victoria-stewart

Victoria Stewart

Victoria is a London-based food and travel journalist who has been writing professionally since 2008. Victoria has written across a variety of titles, including various national newspapers (The Times, The Independent, The Telegraph and The Guardian), magazines (ES Magazine, Conde Nast Traveller, Foodism, Escapism, Sphere, Sunday Times Travel Magazine, BA High Life, Centurion) and blogs (Berry Bros. & Rudd, Skyscanner, The Keep Boutique, Impact Hub Brixton).

 

WHAT LED YOU TO START WORKING IN DIGITAL/MEDIA PUBLISHING?

When I worked full time at a newspaper, I think all of our printed content was also published online, and that increased and tied together more and more as time went on. But really it wasn’t until about 3 years into that that I started my own blog about street food in London. I did it because I wanted to share all the stories I was coming across that I knew people would want to hear, and to celebrate the fun, delicious and cheaper food that was coming onto the market that way. It seemed obvious to start a blog, especially because at the time, a lot of young food bloggers had got going, opening up the platform. The idea of setting one up felt exciting to me because it would be my own space, where I didn’t have to write in a particular style or on a particular day or for a particular person. And things developed from there…

 

WHAT DOES A TYPICAL DAY LOOK LIKE FOR YOU?

It varies. On Monday mornings I’m usually always out of bed early to tie up the last bit of my weekly column for the Evening Standard by 9.30am. On other days, I’ll either be at home on the sofa or at my shared workspace and be working by 10 am (doing admin/research/planning/pitching/writing/responding to emails), as I’m not a great morning person, and I find I get the most work done before lunch. Then I’ll often have a lunch meeting with someone from the food industry, and in the afternoon I might have a phone or face to face interview to do, if I haven’t done it earlier in the day, or more writing and planning. I tend to be out for food/work-related things (events/book launches/restaurant openings) about 1-3 times during the weekdays and twice in the evenings, which I love, but I try to balance that out with doing absolutely nothing (it’s been a rule for 8 years!) on Monday nights, and seeing friends at least once on other nights or at weekends. I try to go out dancing at least once a fortnight because it keeps me sane and I do yoga at home about 2-3 times per week.

 

WHAT’S YOUR WORK SETUP LOOK LIKE?

I use a MacBook Air to do my research and writing; I don’t really use any productivity tools – I have my own methods. For example, when I’m struggling to get the first line of something or to make a paragraph more clear or to flesh out an idea for something in my head, I’ll often practice saying things out loud in my kitchen, or I’ll whack on some Whitney Houston and boogie about until I’ve got a sweat going and can think more clearly. It really helps (but it’s also a good way of keeping warm in the winter if I’m working from home). For the last year or so, I’ve found the Pomodoro Technique one of the most effective ways of getting stuff done if I’m tired or struggling to focus. It’s an app that times you doing 25 mins of work, with a 5-min break at the end. I don’t have the official app, and instead, use the timer on my phone a few times a week. It never fails!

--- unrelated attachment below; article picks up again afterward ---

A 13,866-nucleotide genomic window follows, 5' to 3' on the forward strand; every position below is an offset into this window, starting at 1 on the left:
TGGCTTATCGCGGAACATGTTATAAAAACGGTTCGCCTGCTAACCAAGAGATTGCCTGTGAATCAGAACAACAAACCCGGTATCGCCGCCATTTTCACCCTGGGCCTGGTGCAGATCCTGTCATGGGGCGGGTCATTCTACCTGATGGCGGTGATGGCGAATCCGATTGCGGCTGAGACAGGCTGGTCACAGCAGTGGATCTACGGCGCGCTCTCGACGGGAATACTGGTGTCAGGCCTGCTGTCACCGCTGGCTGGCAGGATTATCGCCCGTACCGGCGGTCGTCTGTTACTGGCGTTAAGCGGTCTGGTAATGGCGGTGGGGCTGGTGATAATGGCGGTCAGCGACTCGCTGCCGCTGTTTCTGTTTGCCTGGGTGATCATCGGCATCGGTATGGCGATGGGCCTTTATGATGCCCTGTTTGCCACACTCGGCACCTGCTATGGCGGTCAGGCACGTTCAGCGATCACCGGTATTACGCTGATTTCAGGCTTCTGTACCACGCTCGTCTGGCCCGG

WHAT DO YOU DO OR GO TO GET INSPIRED?

I read books (fiction and non-fiction, with lots of personal stories) and articles and magazines (glossy, national, trade or indy); I go out and talk to people (in particular I’ve learnt that talking to people from other industries can give me a really interesting perspective on my own); I go to talks; I listen to music; I dance to clear my head; I listen to all sorts of podcasts relating to the food and publishing industries, as well as all sorts of funny ones. I also travel/go for walks because sitting on a plane/train or being abroad helps me see things differently.

 

WHAT’S YOUR FAVORITE PIECE OF WRITING OR QUOTE?

“I love deadlines. I like the whooshing sound they make as they fly by.”

 

WHAT IS THE PASSIONATE PROBLEM YOU ARE TACKLING AT THE MOMENT?

Writing-wise, I’m trying to make sure I can get as close as possible to write what I want to write, rather than what someone else wants me to write. On top of that, I’m aiming to stop wasting time (and therefore not making money) doing things that I’m either not skilled at or don’t enjoy. I’ve recently compiled a spreadsheet of all the ways I make money, beyond and including journalism, and it’s been pretty illuminating seeing how much I’ve focused on the wrong kinds of things over the last year. So, onwards and upwards! 

 

Is there a Product, Solution, or Tool that you think is a Good Match For Your Digital Publishing Efforts?

I’m open to hearing if there is! 

 

ANY ADVICE FOR AMBITIOUS DIGITAL PUBLISHING AND MEDIA PROFESSIONALS JUST STARTING OUT?

I think it’s important to have your voice and authority in there, so do take time to work out what exactly it is you’re trying to achieve by setting up your platform, and who it’s for. Secondly, track your data. Of course, you can gradually work both of these things out as you go along, as I have (but often forget to!), but if I were to do one again that’s what I’d do…

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Founder and Editor in Chief of State of Digital Publishing. My vision is to provide digital publishing and media professionals a platform to collaborate and promote their efforts, my passion is to uncover talent and the latest trends for all to benefit.


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